One fall we went to Arkansas and Grandpa decided it was time to butcher a hog. Man was that a spectacle and a lot of work. Gramps shot that old hog and lifted him with the front scoop on his ford 900N tractor. Right there they dipped the whole hog into a barrel of boiling water. We scraped the hog with sharp knives to remove the hair. When he was a clean as we could get him, Dad gutted that hog. Man did I get a lesson on how many guts an animal can have. Dad then sawed the carcass up into two pieces and we helped as each half was cut into smaller pieces for the women to wrap. As the hog just got smaller and smaller, Grandma began the process of rendering the fat and made cracklings. There had been a time I would eat fried pork rinds by the bags full. Once I spent a day smelling them and seeing where they came from I am not as enthusiastic as I was. Most of the odds and ends of that hog got taken to the processing plant and made into sausage. I’m not sure why grandma and mom didn’t grind up those hog parts, but they didn’t. I also didn’t watch the sausage being made so I can still eat sausage today.
When I was a little kid, our mother would make the most wonderful meat salad sandwiches for us. They had a lot of onion, mayonnaise and pickles cut up in with the ground meat. I had no idea or little care what kind of meat went into that wonderful stuff. That is until I was home sick one day and mom made a batch. She started with a cow’s tongue and two hearts. They were cut up, cleaned and put in to the pressure-cooker that make that stupid hissing sound for an hour or so. She took the cooked stuff out and ground it with a big meat grinder that fastened on the kitchen cabinets. I’m sure that mostly because I was sick, I really lost my appetite for that treat again. Did you ever see a cow’s tongue outside of their mouths? They can use that thing to pick and lick their noses for Pete’s sake. Oh gross!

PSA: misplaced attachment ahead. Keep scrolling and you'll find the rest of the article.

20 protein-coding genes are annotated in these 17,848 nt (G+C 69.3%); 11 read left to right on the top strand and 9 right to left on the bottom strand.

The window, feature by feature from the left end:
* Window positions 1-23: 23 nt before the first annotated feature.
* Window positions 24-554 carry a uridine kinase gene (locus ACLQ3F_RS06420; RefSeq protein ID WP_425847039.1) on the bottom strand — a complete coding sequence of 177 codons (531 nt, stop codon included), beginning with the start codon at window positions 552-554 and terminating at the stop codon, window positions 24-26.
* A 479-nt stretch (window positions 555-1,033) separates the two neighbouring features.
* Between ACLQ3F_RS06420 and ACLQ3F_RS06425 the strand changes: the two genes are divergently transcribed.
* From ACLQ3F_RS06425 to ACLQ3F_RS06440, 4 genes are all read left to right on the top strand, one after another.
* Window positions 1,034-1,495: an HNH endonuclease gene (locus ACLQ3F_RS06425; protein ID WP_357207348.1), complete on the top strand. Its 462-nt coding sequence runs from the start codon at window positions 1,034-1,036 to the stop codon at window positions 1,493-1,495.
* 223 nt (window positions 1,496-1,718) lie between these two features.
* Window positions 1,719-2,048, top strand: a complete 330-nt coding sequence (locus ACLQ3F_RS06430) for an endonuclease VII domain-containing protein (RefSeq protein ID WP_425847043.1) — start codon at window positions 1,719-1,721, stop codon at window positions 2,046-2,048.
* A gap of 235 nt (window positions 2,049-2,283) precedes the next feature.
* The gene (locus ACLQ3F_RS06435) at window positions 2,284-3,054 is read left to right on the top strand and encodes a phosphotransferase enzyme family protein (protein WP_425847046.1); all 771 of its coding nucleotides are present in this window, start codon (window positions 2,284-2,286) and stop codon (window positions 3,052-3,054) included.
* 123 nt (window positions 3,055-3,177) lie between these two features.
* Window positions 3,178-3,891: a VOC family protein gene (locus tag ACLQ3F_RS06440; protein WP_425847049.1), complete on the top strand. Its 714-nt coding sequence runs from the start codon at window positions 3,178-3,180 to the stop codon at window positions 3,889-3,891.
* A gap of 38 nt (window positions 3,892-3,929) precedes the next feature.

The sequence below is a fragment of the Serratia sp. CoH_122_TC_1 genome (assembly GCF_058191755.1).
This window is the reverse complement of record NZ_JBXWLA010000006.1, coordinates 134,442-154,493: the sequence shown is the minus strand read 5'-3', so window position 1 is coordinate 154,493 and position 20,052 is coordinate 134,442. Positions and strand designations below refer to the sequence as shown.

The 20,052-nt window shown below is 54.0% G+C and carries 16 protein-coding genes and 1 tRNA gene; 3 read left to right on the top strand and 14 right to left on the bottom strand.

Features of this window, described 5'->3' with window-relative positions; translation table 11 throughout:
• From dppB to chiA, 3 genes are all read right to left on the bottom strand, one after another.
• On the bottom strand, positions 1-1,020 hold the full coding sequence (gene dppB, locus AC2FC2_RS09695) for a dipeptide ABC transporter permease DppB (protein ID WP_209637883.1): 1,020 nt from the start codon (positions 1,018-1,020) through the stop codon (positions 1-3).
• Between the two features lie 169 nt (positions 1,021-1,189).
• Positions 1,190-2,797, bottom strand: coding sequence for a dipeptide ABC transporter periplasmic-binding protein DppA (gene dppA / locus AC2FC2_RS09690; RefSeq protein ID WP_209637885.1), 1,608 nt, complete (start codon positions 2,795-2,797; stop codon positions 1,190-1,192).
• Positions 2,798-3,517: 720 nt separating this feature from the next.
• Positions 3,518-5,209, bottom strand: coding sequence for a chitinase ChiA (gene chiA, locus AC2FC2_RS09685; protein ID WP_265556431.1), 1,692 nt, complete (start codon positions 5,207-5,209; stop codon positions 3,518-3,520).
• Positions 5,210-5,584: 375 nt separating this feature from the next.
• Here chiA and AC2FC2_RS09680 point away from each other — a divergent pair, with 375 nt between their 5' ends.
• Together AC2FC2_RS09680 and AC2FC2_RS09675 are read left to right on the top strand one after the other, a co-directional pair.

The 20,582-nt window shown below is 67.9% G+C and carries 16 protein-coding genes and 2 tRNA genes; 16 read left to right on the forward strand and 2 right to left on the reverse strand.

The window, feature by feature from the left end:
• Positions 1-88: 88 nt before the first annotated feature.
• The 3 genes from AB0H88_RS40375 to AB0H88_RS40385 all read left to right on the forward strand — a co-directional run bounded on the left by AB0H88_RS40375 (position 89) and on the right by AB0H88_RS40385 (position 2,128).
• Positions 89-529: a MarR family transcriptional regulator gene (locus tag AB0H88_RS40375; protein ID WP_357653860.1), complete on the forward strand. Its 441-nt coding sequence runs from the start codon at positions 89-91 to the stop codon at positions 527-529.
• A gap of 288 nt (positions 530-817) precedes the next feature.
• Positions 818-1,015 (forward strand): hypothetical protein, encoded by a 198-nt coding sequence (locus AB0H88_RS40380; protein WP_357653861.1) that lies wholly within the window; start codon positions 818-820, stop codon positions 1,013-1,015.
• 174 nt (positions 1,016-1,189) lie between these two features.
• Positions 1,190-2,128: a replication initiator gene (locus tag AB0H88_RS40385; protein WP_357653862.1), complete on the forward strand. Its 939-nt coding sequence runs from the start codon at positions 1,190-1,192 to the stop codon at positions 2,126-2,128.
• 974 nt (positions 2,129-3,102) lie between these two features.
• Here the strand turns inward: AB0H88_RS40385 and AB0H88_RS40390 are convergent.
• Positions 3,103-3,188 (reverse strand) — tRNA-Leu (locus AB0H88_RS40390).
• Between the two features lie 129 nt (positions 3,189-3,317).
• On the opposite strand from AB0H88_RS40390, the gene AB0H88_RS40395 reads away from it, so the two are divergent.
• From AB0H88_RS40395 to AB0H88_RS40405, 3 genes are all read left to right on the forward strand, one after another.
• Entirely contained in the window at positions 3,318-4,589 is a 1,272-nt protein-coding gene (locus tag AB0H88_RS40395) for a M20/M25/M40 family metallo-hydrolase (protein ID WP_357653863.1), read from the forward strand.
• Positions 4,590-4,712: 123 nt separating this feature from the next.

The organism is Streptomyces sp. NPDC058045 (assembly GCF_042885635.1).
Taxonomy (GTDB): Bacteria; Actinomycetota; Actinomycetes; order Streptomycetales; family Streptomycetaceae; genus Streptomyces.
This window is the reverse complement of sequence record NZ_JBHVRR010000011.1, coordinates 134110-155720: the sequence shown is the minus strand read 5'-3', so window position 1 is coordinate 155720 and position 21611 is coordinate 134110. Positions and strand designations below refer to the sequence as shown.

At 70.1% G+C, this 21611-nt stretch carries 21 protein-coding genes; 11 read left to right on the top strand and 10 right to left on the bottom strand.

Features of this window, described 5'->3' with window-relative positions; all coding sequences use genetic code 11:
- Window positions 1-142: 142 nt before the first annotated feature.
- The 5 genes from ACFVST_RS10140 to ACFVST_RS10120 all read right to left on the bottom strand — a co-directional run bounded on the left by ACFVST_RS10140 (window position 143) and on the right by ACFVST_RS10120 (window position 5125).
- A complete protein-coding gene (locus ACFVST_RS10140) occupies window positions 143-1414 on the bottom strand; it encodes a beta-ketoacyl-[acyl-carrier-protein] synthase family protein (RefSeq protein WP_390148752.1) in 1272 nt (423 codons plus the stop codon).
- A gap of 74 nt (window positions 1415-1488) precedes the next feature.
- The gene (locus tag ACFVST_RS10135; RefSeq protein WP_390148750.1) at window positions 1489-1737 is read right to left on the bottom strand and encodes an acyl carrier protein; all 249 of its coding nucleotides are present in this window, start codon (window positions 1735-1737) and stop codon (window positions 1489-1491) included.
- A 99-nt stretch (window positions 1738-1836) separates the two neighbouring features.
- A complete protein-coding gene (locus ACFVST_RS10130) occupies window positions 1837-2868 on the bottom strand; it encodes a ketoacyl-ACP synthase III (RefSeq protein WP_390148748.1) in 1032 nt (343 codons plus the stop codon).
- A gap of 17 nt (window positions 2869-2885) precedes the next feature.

In the service, we were first exposed to blood and guts through the movies on driving safety. One of the first was a film about two soldiers that were on leave from Ft. Leonard Wood and en route to Saint Louis. They had a faulty muffler and fell asleep behind an 18-wheeler. They hit that truck at about 70 and ran clear under the truck until the front end hit the wheels. That caused the car to kind of flip back out. The film showed the two people completely decapitated and in full color. I remember that one of the trainees was so upset that he was discharged from the service. He could not have handled the gore and blood in combat. At the time most of us thought that guy was an idiot but now I wonder just who were the idiots?
For the sake of the dead, I will not go into the details of the horrible deaths I witnessed. Many young men died in my company and none by my hand or fault. I felt like I was one of the best Forward Observers ever in combat. I knew how to read a map and how to locate myself on the ground. It only took once or twice for me to shoot a marking round and be accurate as to the direction and distance to convince new commanders that I knew what I was doing. Every night I shot a few rounds around our night position to have a defensive concentration available if we got attacked.
The thing I want to say here is that my life prepared me for the blood and guts I saw. The glory came from my safe return from combat and the next 40 years.